Hear artist Tania Bruguera and the Tate Neighbours speak about art as a tool for inspiring social action and creating institutional change.
Can art be a force for social change?
Like many artists working today, Cuban artist Tania Bruguera grapples with issues of power and control in her work. But she creates her installations and performances using an unusual medium – other people. Through her work, a single passerby or an entire local community can become an active participant in artistic creation. This type of art, which has been gaining momentum since the 1960s, can go by many names: socially engaged practice, community art, new genre public art, and activist art, among others. What unites these approaches is a new take on who holds the power, shifting agency away from institutions and even artists, and giving ordinary people the ability to create meaningful change in unprecedented ways.
As part of the Hyundai Commission: Tania Bruguera – 10,147,976, Bruguera brought together a group of residents local to Tate Modern to shape her project. These Tate Neighbours curated a series of community workshops at Tate Exchange, working to share their knowledge and equip visitors with the skills to create change in their local communities. But they also created lasting impact in the gallery, drawing up their own manifesto for art and social action, and even renaming an entire gallery building after local volunteer and activist Natalie Bell.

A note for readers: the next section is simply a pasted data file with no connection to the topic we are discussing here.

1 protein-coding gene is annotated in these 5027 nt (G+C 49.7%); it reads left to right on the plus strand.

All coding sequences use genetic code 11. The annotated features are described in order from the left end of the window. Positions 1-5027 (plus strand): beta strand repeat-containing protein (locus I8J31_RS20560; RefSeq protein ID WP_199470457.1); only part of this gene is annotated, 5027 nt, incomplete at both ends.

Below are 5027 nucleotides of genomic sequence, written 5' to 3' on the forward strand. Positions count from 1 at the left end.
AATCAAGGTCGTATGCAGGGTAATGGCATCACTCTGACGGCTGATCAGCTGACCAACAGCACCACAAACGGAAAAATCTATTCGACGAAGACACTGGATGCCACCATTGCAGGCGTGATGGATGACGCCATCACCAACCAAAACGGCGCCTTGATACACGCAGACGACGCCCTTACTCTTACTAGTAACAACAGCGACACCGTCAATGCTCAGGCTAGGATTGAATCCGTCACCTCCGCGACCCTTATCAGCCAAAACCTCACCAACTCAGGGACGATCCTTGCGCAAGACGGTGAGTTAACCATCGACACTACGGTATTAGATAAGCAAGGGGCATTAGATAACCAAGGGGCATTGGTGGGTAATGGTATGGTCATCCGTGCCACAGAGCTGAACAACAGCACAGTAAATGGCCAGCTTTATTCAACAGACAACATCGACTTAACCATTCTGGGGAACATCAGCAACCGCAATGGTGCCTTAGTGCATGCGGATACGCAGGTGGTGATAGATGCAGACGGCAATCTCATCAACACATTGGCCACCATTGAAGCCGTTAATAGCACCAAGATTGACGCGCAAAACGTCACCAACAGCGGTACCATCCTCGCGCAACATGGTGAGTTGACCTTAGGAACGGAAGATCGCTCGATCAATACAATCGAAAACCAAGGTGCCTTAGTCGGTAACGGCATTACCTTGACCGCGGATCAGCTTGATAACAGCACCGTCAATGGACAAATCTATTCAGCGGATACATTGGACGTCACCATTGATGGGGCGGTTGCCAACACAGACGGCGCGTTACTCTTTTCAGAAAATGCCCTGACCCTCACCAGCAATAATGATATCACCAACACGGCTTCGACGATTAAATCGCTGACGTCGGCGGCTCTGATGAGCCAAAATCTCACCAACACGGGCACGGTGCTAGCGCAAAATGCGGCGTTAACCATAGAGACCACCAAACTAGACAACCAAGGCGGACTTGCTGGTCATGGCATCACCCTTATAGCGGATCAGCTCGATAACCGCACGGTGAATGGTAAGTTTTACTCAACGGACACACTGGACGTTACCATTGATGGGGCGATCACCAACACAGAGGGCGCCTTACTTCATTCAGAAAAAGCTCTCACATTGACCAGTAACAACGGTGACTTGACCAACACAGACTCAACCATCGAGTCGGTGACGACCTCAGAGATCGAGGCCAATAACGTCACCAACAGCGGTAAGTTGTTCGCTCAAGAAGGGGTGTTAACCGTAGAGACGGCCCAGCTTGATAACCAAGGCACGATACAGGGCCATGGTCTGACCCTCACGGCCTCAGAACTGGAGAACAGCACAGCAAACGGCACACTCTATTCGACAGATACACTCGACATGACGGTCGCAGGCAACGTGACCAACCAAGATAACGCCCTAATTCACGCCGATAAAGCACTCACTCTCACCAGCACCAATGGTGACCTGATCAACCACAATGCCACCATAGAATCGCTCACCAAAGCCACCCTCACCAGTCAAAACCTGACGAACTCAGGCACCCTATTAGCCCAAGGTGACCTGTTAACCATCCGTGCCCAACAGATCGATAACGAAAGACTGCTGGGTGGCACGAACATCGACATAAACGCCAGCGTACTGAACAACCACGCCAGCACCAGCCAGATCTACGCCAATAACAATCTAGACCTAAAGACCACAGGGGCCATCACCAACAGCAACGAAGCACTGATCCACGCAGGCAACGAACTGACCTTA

Despite all this, you might be wondering: where's the art? The answer is that it lies in the people who take part in it, the actions they take, and the change they create. Instead of just portraying or reflecting the power structures around us, activist or socially engaged art addresses those structures directly. In doing so, it becomes a kind of social or political currency, and creates the conditions for society to shift. It's arte útil, or "useful art."
Taking action in the gallery and beyond
Other artists engaging with social practice include Suzanne Lacy, whose work spans visual art, film and performance art to installation, public practice and writing. All her work is linked by its engagement with social themes and urban issues, through conversation within communities of people. Her Crystal Quilt (1985-7) brought together 430 women aged over 60 in a live tableau, where they sat arranged in the pattern of a giant rug, speaking to one another about womahood, activism, and the lost potential of old age.
Like Tania Bruguera, Jeremy Deller moves away from making conventional objects and instead curates situations between groups of people. In 2001, Deller staged a recreation of the Battle of Orgreave, a confrontation between striking miners and police in the 1980s. He enlisted both skilled re-enactors and veterans of the original conflict, bringing to light issues around the innacuracy of memory and written history, and the power we hold to re-write it.
And some artists have been bringing this practice out into the world. Since the early 2000s, Theaster Gates has been creating spaces for communities to gather and openly discuss the issues affecting them, from race to politics to regeneration. His Dorchester Projects took a number of abandoned buildings in the South Side of Chicago and, through selling artworks made from local scrap materials, financed their redevelopment into a community hub of artist studios, libraries, and performance rooms.
In an increasingly uncertain world, artists working in social practice give us the tools to better understand our place in it, examine it, and change it.